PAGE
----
What's so great about private health insurance?

The bloody battle in Congress over a 'public option' ignores the insurers' role in creating the nation's healthcare crisis and their efforts to throttle reform.

August 03, 2009|MICHAEL HILTZIK

Throughout the heroic struggle in Congress to provide a "public option" in health insurance, one question never seems to get answered: Why are we so intent on protecting the private option?

The "public option," as followers of the debate know, is a government-sponsored health plan that would be available as an alternative to, and in competition with, the for-profit health insurance industry, otherwise known as the private option.

On Friday, the House Committee on Energy and Commerce narrowly passed a reform bill incorporating a public option resembling Medicare. It was a bloody fight among members of Congress, some of whom believe that the public option will give the government unwarranted power over healthcare, and all of whom enjoy government-provided healthcare that's a lot better than what most of us get.

But the battle is just beginning. After the committee vote, House Speaker Nancy Pelosi warned that the health insurance industry will conduct a "shock and awe" campaign to kill the public option when Congress returns from vacation in September and starts debating the measure. We can expect to be overwhelmed with an industry ad campaign worth millions of dollars (remember Harry and Louise?) exhorting us to write our lawmakers to preserve the American way of healthcare.

So it's proper to remind ourselves what that American way entails. For if the insurers have proved anything over the last 15 years as the health crisis has gathered speed like an avalanche roaring downhill, it's that they're part of the problem, not the solution.

The firms take billions of dollars out of the U.S. healthcare wallet as profits, while imposing enormous administrative costs on doctors, hospitals, employers and patients. They've introduced complexity into the system at every level. Your doctor has to fight them to get approval for the treatment he or she thinks is best for you. Your hospital has to fight them for approval for every day you're laid up. Then they have to fight them to get their bills paid, and you do too.

One Wendell Potter reminded a Senate committee in June that health insurance executives had assured Congress in 1993 that they would work to secure universal medical coverage and end denials of coverage to people with pre-existing conditions. Then they moved heaven and earth to kill reform.

They've made the same promises now, Potter observed. But they're in an even better position to throttle reform. Mergers and acquisitions have turned the industry into a cartel of huge corporations.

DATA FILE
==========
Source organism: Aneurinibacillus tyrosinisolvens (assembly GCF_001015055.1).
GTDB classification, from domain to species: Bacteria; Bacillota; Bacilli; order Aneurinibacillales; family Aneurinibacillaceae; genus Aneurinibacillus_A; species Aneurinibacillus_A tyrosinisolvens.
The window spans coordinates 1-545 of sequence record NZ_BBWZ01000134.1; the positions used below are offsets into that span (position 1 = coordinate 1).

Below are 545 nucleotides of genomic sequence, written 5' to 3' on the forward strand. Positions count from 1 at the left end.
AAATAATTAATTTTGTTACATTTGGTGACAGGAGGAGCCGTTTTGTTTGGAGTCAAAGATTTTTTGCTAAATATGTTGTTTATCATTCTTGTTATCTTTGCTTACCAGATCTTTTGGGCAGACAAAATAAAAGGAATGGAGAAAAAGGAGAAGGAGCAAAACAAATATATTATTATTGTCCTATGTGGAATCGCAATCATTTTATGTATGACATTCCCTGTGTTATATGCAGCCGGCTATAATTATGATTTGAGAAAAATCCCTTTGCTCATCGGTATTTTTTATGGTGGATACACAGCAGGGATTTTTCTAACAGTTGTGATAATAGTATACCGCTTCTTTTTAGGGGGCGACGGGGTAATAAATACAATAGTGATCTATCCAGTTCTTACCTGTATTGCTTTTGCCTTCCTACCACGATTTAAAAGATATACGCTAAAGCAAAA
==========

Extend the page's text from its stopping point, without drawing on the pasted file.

"The industry is bigger, richer and stronger, and it has a much tighter grip on our healthcare system," he said. The last thing they want is a government program set up as their competition.

Potter knows the insurers' ways because he was a top executive in the industry for 20 years. But the hard numbers bear him out. The two largest insurers, WellPoint and UnitedHealth Group, each acquired 11 other insurers between 2000 and 2007. They now control a total of 67 million "covered lives" (that's customers in health insurance-speak).

This consolidation has produced functional monopolies in communities across America. The American Medical Assn. (itself no great fan of reform) found in a 2007 survey that in 76% of the country, defined as its major metropolitan statistical areas, one insurer had a share of 50% or more of the conventional insurance market. This phenomenon gives the companies enormous power to drive up premiums and maximize profits.

Why do we tolerate this? The industry loves to promote surveys indicating that most Americans are "satisfied" with their current health insurance -- 37% are "very satisfied" and 17% "extremely satisfied," according to one such study.

Yet these figures are misleading. Most people are satisfied with their current insurance because most people never have a complex encounter with the health insurance bureaucracy. Medical care generally follows the so-called 80-20 statistical pattern -- 20% of patients consume 80% of care. If your typical encounter is an annual checkup or treatment of the kids' sniffles, or even a serious but routine condition such as a heart attack, your experience is probably satisfactory.

But it's on the margins where the challenges exist. Anyone whose condition is even slightly out of the ordinary knows the sinking feeling of entering health insurance hell -- pre-authorizations, denials, appeals, and days, weeks, even months wasted waiting for resolution.

And that's among people with affordable employer-paid insurance, an ever-shrinking cohort. The percentage of small and medium-sized businesses offering health coverage to employees shriveled to 38% from 67% between 1995 and 2008, according to the National Small Business Assn. Without reform, the number will continue to plummet.

Meanwhile, people employed by big companies that offer a health plan are within a layoff notice of losing coverage for themselves or their families, joining America's 46 million uninsured.

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